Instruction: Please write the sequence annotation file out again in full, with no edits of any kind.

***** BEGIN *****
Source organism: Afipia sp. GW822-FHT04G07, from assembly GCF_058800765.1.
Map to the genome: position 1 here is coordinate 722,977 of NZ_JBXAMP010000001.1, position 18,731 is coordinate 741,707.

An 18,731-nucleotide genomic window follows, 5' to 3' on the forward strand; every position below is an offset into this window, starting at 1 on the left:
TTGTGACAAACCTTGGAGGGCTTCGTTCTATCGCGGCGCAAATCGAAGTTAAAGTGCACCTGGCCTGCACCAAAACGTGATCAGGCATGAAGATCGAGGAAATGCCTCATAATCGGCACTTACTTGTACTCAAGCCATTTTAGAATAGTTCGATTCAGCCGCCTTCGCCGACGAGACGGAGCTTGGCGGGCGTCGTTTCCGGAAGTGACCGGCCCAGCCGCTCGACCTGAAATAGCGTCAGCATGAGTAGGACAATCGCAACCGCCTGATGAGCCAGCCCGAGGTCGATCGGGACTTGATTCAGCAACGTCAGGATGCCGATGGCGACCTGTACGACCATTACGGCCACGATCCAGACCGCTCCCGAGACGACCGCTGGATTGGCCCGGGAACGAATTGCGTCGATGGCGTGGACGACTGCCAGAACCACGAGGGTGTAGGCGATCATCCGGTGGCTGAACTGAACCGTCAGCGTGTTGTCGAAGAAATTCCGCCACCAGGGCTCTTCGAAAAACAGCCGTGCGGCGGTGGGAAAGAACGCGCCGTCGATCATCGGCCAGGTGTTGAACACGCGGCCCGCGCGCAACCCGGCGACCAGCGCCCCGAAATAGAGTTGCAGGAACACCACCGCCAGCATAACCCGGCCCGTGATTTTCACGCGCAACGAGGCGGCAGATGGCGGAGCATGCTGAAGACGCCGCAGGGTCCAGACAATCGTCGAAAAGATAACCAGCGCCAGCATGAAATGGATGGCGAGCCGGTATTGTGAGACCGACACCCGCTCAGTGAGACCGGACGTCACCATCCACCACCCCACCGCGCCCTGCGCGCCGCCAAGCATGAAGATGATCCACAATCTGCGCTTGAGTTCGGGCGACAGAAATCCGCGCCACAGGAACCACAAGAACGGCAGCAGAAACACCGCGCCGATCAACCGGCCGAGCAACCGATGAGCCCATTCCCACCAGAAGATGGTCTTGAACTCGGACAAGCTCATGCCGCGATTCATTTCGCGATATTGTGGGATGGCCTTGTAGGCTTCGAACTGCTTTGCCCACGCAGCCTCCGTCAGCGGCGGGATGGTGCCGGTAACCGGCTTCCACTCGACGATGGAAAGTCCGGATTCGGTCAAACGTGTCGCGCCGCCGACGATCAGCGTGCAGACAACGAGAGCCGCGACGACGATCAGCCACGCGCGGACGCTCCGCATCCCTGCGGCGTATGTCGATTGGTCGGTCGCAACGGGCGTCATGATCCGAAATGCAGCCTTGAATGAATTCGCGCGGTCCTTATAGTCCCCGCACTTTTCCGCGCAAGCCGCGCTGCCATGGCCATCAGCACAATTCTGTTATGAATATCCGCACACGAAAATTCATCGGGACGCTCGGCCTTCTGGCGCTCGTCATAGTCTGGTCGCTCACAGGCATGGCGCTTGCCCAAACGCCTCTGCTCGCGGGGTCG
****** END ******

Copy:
Source organism: Afipia sp. GW822-FHT04G07, from assembly GCF_058800765.1.
Map to the genome: position 1 here is coordinate 722,977 of NZ_JBXAMP010000001.1, position 18,731 is coordinate 741,707.

An 18,731-nucleotide genomic window follows, 5' to 3' on the forward strand; every position below is an offset into this window, starting at 1 on the left:
TTGTGACAAACCTTGGAGGGCTTCGTTCTATCGCGGCGCAAATCGAAGTTAAAGTGCACCTGGCCTGCACCAAAACGTGATCAGGCATGAAGATCGAGGAAATGCCTCATAATCGGCACTTACTTGTACTCAAGCCATTTTAGAATAGTTCGATTCAGCCGCCTTCGCCGACGAGACGGAGCTTGGCGGGCGTCGTTTCCGGAAGTGACCGGCCCAGCCGCTCGACCTGAAATAGCGTCAGCATGAGTAGGACAATCGCAACCGCCTGATGAGCCAGCCCGAGGTCGATCGGGACTTGATTCAGCAACGTCAGGATGCCGATGGCGACCTGTACGACCATTACGGCCACGATCCAGACCGCTCCCGAGACGACCGCTGGATTGGCCCGGGAACGAATTGCGTCGATGGCGTGGACGACTGCCAGAACCACGAGGGTGTAGGCGATCATCCGGTGGCTGAACTGAACCGTCAGCGTGTTGTCGAAGAAATTCCGCCACCAGGGCTCTTCGAAAAACAGCCGTGCGGCGGTGGGAAAGAACGCGCCGTCGATCATCGGCCAGGTGTTGAACACGCGGCCCGCGCGCAACCCGGCGACCAGCGCCCCGAAATAGAGTTGCAGGAACACCACCGCCAGCATAACCCGGCCCGTGATTTTCACGCGCAACGAGGCGGCAGATGGCGGAGCATGCTGAAGACGCCGCAGGGTCCAGACAATCGTCGAAAAGATAACCAGCGCCAGCATGAAATGGATGGCGAGCCGGTATTGTGAGACCGACACCCGCTCAGTGAGACCGGACGTCACCATCCACCACCCCACCGCGCCCTGCGCGCCGCCAAGCATGAAGATGATCCACAATCTGCGCTTGAGTTCGGGCGACAGAAATCCGCGCCACAGGAACCACAAGAACGGCAGCAGAAACACCGCGCCGATCAACCGGCCGAGCAACCGATGAGCCCATTCCCACCAGAAGATGGTCTTGAACTCGGACAAGCTCATGCCGCGATTCATTTCGCGATATTGTGGGATGGCCTTGTAGGCTTCGAACTGCTTTGCCCACGCAGCCTCCGTCAGCGGCGGGATGGTGCCGGTAACCGGCTTCCACTCGACGATGGAAAGTCCGGATTCGGTCAAACGTGTCGCGCCGCCGACGATCAGCGTGCAGACAACGAGAGCCGCGACGACGATCAGCCACGCGCGGACGCTCCGCATCCCTGCGGCGTATGTCGATTGGTCGGTCGCAACGGGCGTCATGATCCGAAATGCAGCCTTGAATGAATTCGCGCGGTCCTTATAGTCCCCGCACTTTTCCGCGCAAGCCGCGCTGCCATGGCCATCAGCACAATTCTGTTATGAATATCCGCACACGAAAATTCATCGGGACGCTCGGCCTTCTGGCGCTCGTCATAGTCTGGTCGCTCACAGGCATGGCGCTTGCCCAAACGCCTCTGCTCGCGGGGTCG